Off Leash Dogs

Off Leash Dogs

When it comes to speaking my mind, I’m not one to hold back, and when it comes to speaking out about irresponsible dog owners, I usually can’t hold my tongue. So, today was no exception.

It seems that I am always confronted on the topic of off leash dogs. Since I teach canine behavior at and for animal shelters, and help facilitate structured playgroups, people often think that I am in favor of dog parks -I AM NOT! People would also think that I am in favor of dogs being off leash -I AM NOT. So, why do I feel so strongly?

Some Simple Thoughts:

Let’s start off with the fact that most dogs are not properly trained and don’t understand a basic recall, COME Command! Owners are usually oblivious that their dogs don’t know the command either. So, we have a recipe for disaster. On several occasions, including today, I’ve been confronted by off leash dogs when I am training my dogs. Let me add one thing; I have NO problem with people having their dogs off leash if the dog is completely under the owners control, and these people exist. I see them all the time. These dogs follow their owners, listen to their owners, go right back to their owners when called and do NOT interfere with other dogs or people. Those dogs can safely be off leash. Now I will tell you about those dogs that shouldn’t be off leash – whether the dog is friendly or not, the dog should NOT be off leash if the owner can’t control the dog in the presence of distractions, that means people, other dogs, kids playing ball, etc.

See: online dog training

Scenario 1:

I am working my dogs at the park, training (yes off leash) and another dog runs up to greet my dog. Luckily one of my dogs is very friendly. Goofy greets the dog and then I give him the command to heel, which he follows. The owner of the other dog calls his dog a few times trying to get him to come – he doesn’t, but slowly leaves me and Goofy to train. After about 2-3 minutes he returns, not to play, but to try and mount my dog while my dog is in a focussed heel. My dog pays him no attention (because I told him so), as I whack the dog off of my dog all the while keeping stride in our heel. Better that I do it, than my dog, my correction is easier. It is very bad manners for a dog to run up on a dog and put his head over the shoulders of another dog and then try to mount that dog. Goofy paid the dog no attention, because I was there. The owner again called over and over to his dog and somewhere between my smacks and the owners calling, the dog left. But he did not return to the owner, instead he ran up on some small children playing and scared the children and the family. The dog was not all that aggressive, but was a pain in the ass, just like the owner.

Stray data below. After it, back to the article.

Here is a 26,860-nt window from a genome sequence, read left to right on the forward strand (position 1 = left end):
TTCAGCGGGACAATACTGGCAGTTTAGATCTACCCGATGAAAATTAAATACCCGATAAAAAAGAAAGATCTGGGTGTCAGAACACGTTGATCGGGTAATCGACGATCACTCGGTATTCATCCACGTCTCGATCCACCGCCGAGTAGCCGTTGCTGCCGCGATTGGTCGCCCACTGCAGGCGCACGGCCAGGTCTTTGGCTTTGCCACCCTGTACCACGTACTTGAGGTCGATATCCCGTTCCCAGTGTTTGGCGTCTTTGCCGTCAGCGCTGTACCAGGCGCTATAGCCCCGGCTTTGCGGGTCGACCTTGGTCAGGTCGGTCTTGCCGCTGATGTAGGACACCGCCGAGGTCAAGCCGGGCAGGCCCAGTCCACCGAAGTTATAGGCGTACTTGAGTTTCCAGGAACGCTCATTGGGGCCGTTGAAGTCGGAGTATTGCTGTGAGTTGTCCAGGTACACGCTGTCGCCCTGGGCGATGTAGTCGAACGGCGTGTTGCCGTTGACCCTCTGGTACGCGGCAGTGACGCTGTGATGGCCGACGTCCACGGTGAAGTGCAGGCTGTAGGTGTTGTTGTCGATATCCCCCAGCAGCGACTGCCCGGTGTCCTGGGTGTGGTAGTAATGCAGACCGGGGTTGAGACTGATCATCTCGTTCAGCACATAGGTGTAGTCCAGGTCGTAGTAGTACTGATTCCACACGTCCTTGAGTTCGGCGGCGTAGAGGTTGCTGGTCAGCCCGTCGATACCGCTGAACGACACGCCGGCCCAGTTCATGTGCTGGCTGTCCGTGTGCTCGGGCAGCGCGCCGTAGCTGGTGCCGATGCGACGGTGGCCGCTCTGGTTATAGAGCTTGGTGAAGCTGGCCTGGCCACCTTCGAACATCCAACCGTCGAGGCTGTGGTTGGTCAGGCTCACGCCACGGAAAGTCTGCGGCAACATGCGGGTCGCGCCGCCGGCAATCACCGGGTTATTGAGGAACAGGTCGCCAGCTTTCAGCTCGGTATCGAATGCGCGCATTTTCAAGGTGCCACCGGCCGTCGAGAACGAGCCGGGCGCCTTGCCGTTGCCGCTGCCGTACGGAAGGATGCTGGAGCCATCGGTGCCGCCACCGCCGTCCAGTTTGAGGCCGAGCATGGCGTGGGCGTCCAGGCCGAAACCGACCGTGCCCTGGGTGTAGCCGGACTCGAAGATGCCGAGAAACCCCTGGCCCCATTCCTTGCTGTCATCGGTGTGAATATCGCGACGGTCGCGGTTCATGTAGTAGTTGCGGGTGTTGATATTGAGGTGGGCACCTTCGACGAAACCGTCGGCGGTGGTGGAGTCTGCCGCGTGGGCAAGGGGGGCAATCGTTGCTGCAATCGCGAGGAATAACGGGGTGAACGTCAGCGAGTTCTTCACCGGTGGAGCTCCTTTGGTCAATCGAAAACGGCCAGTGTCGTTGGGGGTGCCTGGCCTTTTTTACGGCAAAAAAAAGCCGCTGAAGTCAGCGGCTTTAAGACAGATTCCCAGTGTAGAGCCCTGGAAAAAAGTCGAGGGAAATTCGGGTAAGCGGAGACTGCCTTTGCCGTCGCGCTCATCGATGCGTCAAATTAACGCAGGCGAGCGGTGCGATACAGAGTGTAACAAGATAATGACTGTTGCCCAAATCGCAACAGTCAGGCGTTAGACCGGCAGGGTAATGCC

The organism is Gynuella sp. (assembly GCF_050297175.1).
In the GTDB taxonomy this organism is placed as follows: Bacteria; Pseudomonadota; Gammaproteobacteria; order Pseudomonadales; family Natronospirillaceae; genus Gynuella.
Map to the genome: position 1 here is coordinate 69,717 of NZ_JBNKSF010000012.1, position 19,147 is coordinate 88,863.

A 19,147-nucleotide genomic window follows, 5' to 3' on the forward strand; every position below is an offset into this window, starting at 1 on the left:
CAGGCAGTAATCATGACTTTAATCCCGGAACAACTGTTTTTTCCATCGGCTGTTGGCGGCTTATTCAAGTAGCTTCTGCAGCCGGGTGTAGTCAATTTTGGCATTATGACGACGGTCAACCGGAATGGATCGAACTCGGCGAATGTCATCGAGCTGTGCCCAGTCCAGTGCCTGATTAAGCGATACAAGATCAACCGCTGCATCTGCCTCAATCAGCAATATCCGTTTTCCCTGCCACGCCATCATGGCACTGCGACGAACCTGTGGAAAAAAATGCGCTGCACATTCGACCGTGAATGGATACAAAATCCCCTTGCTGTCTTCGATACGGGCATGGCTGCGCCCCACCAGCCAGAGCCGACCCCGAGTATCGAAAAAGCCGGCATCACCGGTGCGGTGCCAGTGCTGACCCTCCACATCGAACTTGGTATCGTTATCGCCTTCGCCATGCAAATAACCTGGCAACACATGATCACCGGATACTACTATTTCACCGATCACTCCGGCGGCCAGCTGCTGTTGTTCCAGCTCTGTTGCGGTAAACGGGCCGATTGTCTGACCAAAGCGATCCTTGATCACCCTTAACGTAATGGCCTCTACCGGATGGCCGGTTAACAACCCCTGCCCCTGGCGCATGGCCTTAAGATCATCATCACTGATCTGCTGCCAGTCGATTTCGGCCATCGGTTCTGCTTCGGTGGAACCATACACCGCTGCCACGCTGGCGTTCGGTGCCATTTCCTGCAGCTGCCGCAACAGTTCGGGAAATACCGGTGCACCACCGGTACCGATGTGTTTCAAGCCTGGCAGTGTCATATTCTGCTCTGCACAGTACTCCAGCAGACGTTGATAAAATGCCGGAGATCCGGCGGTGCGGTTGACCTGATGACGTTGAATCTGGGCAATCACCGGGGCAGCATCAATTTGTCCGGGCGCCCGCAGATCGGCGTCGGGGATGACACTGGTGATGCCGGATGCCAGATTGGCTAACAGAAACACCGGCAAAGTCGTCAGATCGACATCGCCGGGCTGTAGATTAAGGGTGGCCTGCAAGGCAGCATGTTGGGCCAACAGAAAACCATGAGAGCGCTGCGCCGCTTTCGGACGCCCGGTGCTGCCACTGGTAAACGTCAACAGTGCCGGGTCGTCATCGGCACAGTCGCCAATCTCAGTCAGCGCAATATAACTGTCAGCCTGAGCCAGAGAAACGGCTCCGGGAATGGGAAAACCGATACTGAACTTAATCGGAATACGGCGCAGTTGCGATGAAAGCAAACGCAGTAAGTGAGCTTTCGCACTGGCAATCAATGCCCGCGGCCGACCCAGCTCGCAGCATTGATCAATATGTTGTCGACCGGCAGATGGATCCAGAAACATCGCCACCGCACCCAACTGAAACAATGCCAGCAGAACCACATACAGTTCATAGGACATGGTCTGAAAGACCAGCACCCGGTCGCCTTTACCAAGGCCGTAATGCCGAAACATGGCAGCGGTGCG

Scenario 2:

Goofy and I finish training and I take Maya out. Maya is not keen on dogs running up on her, but she won’t run up to other dogs. So, at the park, Maya and I are about to begin our training. Up runs an off leash dog, the owner sitting doing NOTHING. I tell her to please call her dog, because my dog doesn’t like other dogs in her face. She calls repeatedly, but to no avail. The more she called, the more the dog ignored her. Eventually I moved Maya away and the owner spent the next 10 minutes trying to get her dog across a large field. Suddenly the dog ran up on Maya again, at which point I asked the lady why she doesn’t just put her dog on a leash. She ignored me until I persisted. “Put your dog on a leash!” Instead she threw a ball. When I confronted her again, she said my dog isn’t trained and I can’t get him on a leash. Which begs the question, “Why would you let your dog run around a park off leash if your dog is not trained?” This is setting a dog up for complete failure.

People inherently think that freedom is what a dog needs, and I would say that dogs need freedom, but safe freedom. Letting your dog run off leash in a park is dangerous. Your dog could run away, get hit by a car, get bitten by another dog and a bunch of other things. Freedom is not a dog’s friend. Structure is. Once the dog understands some basics, like a good recall and to stay with their owner, then YES they can have freedom – controlled freedom!

Anyone who lets their dog off leash without having control over their dog is either stupid or ignorant. And control means CONTROL. That doesn’t mean, ‘My dog listens as long as there aren’t any other dogs around.’ It means, “MY DOG LISTENS!” We make excuses, but the bottom line is that we are responsible for our dogs. Teach them structure and then still keep them on leash. The only time my dogs are off leash is during training and controlled play. I know my dogs will recall, I know my dogs will leave it.  Its because of this training that my dogs are safe.  My dogs don’t run up to other dogs, they stay with me.  If they leave and I call them, they COME.

In Closing:

Off leash dogs present a host of issues, they pester people, other dogs, kids, cause accidents and are at risk of running away.  Even somewhat trained dogs spook and run away.  Before you let your dog off leash, proof them.  Make sure they will recall and will leave it even under distractions that means, kids playing ball, bikes, cars, other dogs, squirrels, birds and anything else you can imagine.  If they can’t do it, they can have a happy life on leash and be off leash in a fenced in area.  This isn’t about ego, its about keeping dogs safe.  Just because your dog is friendly doesn’t mean other dogs are friendly!

If you see someone with a dog off leash, watch them, if they don’t have control over their dog, mention it nicely once or twice.  Then explain to them that they are selfishly placing their dog in danger!

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